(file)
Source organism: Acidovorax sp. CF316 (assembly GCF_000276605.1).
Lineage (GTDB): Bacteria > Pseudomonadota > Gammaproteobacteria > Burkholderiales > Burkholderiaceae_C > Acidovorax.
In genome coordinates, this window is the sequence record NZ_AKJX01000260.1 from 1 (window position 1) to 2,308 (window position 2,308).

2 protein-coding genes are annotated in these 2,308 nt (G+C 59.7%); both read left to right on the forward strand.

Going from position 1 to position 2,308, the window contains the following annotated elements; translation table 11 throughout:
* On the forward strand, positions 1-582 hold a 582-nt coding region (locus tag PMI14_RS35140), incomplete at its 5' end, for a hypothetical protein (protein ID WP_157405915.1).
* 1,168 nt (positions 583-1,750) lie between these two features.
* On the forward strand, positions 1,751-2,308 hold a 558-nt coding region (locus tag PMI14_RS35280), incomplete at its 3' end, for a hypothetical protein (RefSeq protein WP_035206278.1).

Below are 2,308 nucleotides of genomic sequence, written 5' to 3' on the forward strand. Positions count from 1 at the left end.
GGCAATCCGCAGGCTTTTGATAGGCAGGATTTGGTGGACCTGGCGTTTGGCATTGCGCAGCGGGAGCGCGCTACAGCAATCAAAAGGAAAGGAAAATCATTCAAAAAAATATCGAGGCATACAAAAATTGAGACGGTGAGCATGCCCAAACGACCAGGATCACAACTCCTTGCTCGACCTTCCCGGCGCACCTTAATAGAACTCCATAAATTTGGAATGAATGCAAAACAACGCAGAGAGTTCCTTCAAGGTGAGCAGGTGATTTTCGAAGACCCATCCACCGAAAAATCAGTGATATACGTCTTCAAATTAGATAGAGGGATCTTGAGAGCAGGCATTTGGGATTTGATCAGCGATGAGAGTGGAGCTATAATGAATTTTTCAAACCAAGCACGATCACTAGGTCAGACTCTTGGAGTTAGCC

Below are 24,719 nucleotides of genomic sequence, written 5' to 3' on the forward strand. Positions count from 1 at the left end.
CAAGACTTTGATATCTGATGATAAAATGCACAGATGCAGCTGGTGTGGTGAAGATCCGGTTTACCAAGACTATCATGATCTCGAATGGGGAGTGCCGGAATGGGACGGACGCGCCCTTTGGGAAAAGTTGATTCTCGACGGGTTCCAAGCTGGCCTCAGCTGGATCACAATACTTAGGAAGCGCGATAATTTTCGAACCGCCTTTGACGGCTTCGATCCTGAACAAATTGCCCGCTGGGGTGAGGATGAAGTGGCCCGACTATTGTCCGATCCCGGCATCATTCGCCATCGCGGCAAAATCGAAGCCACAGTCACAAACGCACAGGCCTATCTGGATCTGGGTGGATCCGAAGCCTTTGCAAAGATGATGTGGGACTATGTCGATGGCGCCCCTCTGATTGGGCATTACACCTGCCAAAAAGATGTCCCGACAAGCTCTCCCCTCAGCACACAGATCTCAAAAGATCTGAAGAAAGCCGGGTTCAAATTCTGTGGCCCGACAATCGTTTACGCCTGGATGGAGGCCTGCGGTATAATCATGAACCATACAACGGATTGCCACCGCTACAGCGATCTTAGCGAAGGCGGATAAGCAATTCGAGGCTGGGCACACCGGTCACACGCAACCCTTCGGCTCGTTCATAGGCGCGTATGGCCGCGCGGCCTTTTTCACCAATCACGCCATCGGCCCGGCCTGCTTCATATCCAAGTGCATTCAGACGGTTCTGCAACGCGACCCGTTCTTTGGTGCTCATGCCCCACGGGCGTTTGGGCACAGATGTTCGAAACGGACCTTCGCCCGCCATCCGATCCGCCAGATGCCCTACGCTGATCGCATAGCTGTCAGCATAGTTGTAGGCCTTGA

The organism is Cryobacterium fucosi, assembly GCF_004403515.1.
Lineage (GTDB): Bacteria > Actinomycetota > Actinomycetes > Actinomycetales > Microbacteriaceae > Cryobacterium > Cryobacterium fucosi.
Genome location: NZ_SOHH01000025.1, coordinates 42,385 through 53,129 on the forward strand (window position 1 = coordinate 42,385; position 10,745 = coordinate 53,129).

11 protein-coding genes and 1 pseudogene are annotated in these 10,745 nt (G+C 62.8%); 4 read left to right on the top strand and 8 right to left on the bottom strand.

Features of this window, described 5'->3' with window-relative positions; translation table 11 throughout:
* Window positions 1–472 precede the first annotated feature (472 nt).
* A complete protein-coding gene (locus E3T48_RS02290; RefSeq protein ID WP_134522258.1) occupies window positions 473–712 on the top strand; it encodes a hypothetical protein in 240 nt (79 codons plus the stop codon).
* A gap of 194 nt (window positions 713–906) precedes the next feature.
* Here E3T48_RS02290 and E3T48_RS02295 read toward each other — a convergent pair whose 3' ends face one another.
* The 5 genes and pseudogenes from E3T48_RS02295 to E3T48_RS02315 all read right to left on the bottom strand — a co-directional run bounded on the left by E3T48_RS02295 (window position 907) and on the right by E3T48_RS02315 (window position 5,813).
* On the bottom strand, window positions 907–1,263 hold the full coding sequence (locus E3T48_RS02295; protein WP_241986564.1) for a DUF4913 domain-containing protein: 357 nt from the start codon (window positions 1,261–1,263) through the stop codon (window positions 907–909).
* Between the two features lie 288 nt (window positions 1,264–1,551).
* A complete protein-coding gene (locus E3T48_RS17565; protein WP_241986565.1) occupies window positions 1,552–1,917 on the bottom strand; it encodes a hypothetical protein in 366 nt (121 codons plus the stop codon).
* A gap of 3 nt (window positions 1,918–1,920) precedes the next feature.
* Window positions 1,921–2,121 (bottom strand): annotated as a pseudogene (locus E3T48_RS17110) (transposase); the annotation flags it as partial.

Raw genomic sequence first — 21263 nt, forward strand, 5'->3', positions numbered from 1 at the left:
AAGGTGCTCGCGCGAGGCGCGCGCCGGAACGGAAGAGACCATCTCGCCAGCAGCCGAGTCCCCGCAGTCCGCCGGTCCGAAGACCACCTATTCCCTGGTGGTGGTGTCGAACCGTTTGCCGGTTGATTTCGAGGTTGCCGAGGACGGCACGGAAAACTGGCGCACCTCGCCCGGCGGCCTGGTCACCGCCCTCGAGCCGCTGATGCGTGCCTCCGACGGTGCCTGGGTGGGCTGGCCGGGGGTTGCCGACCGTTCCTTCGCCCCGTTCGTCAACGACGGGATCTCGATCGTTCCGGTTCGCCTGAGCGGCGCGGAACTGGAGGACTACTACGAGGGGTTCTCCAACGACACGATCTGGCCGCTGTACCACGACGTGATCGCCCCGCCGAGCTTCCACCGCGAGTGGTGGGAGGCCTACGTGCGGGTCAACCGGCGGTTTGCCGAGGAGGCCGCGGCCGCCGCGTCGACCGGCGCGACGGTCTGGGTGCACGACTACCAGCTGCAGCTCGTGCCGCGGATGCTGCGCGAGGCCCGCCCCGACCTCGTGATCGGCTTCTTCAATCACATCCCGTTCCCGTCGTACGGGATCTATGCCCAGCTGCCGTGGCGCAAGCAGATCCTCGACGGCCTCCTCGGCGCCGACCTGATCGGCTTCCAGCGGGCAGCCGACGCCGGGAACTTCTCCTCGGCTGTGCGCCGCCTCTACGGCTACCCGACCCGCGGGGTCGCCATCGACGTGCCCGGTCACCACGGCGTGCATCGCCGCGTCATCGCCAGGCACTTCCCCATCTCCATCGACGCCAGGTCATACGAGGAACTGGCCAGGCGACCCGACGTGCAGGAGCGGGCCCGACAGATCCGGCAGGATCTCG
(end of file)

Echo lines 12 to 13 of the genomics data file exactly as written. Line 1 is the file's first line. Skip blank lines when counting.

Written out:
CAAGACTTTGATATCTGATGATAAAATGCACAGATGCAGCTGGTGTGGTGAAGATCCGGTTTACCAAGACTATCATGATCTCGAATGGGGAGTGCCGGAATGGGACGGACGCGCCCTTTGGGAAAAGTTGATTCTCGACGGGTTCCAAGCTGGCCTCAGCTGGATCACAATACTTAGGAAGCGCGATAATTTTCGAACCGCCTTTGACGGCTTCGATCCTGAACAAATTGCCCGCTGGGGTGAGGATGAAGTGGCCCGACTATTGTCCGATCCCGGCATCATTCGCCATCGCGGCAAAATCGAAGCCACAGTCACAAACGCACAGGCCTATCTGGATCTGGGTGGATCCGAAGCCTTTGCAAAGATGATGTGGGACTATGTCGATGGCGCCCCTCTGATTGGGCATTACACCTGCCAAAAAGATGTCCCGACAAGCTCTCCCCTCAGCACACAGATCTCAAAAGATCTGAAGAAAGCCGGGTTCAAATTCTGTGGCCCGACAATCGTTTACGCCTGGATGGAGGCCTGCGGTATAATCATGAACCATACAACGGATTGCCACCGCTACAGCGATCTTAGCGAAGGCGGATAAGCAATTCGAGGCTGGGCACACCGGTCACACGCAACCCTTCGGCTCGTTCATAGGCGCGTATGGCCGCGCGGCCTTTTTCACCAATCACGCCATCGGCCCGGCCTGCTTCATATCCAAGTGCATTCAGACGGTTCTGCAACGCGACCCGTTCTTTGGTGCTCATGCCCCACGGGCGTTTGGGCACAGATGTTCGAAACGGACCTTCGCCCGCCATCCGATCCGCCAGATGCCCTACGCTGATCGCATAGCTGTCAGCATAGTTGTAGGCCTTGA

The organism is Cryobacterium fucosi, assembly GCF_004403515.1.